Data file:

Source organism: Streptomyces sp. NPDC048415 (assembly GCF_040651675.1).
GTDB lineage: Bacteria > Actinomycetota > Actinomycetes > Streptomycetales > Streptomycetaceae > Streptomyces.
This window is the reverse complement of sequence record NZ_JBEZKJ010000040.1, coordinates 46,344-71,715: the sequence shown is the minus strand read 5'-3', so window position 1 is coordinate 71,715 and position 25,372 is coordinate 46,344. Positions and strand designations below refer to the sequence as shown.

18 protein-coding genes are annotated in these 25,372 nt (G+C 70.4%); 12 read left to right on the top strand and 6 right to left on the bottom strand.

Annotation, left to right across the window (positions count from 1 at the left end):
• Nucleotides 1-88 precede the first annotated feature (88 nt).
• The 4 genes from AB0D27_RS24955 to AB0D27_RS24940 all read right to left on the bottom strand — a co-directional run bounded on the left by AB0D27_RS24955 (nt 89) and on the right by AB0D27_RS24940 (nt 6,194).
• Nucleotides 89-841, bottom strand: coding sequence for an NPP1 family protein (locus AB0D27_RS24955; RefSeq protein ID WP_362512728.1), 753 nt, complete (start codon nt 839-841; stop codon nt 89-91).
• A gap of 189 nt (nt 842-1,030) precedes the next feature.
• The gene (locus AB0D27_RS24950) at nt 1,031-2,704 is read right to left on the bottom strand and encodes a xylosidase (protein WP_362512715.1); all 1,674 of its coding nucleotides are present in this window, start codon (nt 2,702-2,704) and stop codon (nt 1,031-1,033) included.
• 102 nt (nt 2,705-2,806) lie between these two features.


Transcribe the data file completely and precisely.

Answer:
Source organism: Streptomyces sp. NPDC048415 (assembly GCF_040651675.1).
GTDB lineage: Bacteria > Actinomycetota > Actinomycetes > Streptomycetales > Streptomycetaceae > Streptomyces.
This window is the reverse complement of sequence record NZ_JBEZKJ010000040.1, coordinates 46,344-71,715: the sequence shown is the minus strand read 5'-3', so window position 1 is coordinate 71,715 and position 25,372 is coordinate 46,344. Positions and strand designations below refer to the sequence as shown.

18 protein-coding genes are annotated in these 25,372 nt (G+C 70.4%); 12 read left to right on the top strand and 6 right to left on the bottom strand.

Annotation, left to right across the window (positions count from 1 at the left end):
• Nucleotides 1-88 precede the first annotated feature (88 nt).
• The 4 genes from AB0D27_RS24955 to AB0D27_RS24940 all read right to left on the bottom strand — a co-directional run bounded on the left by AB0D27_RS24955 (nt 89) and on the right by AB0D27_RS24940 (nt 6,194).
• Nucleotides 89-841, bottom strand: coding sequence for an NPP1 family protein (locus AB0D27_RS24955; RefSeq protein ID WP_362512728.1), 753 nt, complete (start codon nt 839-841; stop codon nt 89-91).
• A gap of 189 nt (nt 842-1,030) precedes the next feature.
• The gene (locus AB0D27_RS24950) at nt 1,031-2,704 is read right to left on the bottom strand and encodes a xylosidase (protein WP_362512715.1); all 1,674 of its coding nucleotides are present in this window, start codon (nt 2,702-2,704) and stop codon (nt 1,031-1,033) included.
• 102 nt (nt 2,705-2,806) lie between these two features.